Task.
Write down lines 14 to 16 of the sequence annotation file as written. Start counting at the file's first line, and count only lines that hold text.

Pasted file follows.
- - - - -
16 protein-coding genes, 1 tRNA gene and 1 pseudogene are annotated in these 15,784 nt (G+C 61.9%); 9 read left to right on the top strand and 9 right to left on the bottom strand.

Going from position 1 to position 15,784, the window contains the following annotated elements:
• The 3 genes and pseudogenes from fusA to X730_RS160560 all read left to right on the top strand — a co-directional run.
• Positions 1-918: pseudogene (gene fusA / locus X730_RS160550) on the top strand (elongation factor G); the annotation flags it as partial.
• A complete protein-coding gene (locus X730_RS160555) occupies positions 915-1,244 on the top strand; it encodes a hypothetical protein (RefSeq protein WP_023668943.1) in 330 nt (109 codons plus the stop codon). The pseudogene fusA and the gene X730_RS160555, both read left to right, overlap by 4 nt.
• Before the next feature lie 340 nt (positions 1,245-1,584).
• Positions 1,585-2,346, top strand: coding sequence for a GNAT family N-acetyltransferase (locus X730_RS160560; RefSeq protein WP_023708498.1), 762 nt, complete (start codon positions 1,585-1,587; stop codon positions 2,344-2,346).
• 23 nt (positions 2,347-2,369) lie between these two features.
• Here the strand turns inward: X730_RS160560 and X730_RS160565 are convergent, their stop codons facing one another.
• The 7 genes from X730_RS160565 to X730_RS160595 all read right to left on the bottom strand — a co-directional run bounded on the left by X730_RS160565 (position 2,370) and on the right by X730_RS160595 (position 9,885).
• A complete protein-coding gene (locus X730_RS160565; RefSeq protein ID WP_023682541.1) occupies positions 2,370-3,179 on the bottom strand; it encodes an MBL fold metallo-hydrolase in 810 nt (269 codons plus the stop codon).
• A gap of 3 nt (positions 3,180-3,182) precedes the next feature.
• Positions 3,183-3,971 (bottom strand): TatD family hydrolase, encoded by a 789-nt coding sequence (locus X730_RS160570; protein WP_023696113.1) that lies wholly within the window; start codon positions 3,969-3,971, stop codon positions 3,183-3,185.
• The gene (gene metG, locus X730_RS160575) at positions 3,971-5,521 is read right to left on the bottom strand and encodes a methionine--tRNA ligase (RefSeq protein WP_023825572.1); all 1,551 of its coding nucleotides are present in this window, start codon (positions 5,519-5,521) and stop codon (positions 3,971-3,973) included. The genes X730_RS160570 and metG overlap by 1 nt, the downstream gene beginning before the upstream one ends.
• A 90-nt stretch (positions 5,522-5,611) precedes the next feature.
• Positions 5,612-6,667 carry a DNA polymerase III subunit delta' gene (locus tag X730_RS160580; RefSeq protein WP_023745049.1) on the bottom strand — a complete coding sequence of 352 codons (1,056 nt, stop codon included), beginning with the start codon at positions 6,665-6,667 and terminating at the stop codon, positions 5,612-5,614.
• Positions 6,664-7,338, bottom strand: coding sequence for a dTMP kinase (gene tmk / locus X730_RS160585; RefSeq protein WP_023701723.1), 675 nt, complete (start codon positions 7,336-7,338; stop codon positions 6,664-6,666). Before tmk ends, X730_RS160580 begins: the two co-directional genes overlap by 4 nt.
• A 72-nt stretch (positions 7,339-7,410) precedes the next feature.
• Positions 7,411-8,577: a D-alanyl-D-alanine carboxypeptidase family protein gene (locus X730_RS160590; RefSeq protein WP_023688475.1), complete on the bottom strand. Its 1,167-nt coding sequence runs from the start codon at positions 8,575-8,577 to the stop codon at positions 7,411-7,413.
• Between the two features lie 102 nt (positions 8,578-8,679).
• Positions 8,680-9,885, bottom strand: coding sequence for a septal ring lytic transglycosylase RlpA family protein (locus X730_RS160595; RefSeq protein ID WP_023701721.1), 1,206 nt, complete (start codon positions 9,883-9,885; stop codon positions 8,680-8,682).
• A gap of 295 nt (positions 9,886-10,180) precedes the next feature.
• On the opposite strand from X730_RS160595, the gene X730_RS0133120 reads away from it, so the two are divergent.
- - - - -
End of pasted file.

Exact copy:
• The gene (gene metG, locus X730_RS160575) at positions 3,971-5,521 is read right to left on the bottom strand and encodes a methionine--tRNA ligase (RefSeq protein WP_023825572.1); all 1,551 of its coding nucleotides are present in this window, start codon (positions 5,519-5,521) and stop codon (positions 3,971-3,973) included. The genes X730_RS160570 and metG overlap by 1 nt, the downstream gene beginning before the upstream one ends.
• A 90-nt stretch (positions 5,522-5,611) precedes the next feature.
• Positions 5,612-6,667 carry a DNA polymerase III subunit delta' gene (locus tag X730_RS160580; RefSeq protein WP_023745049.1) on the bottom strand — a complete coding sequence of 352 codons (1,056 nt, stop codon included), beginning with the start codon at positions 6,665-6,667 and terminating at the stop codon, positions 5,612-5,614.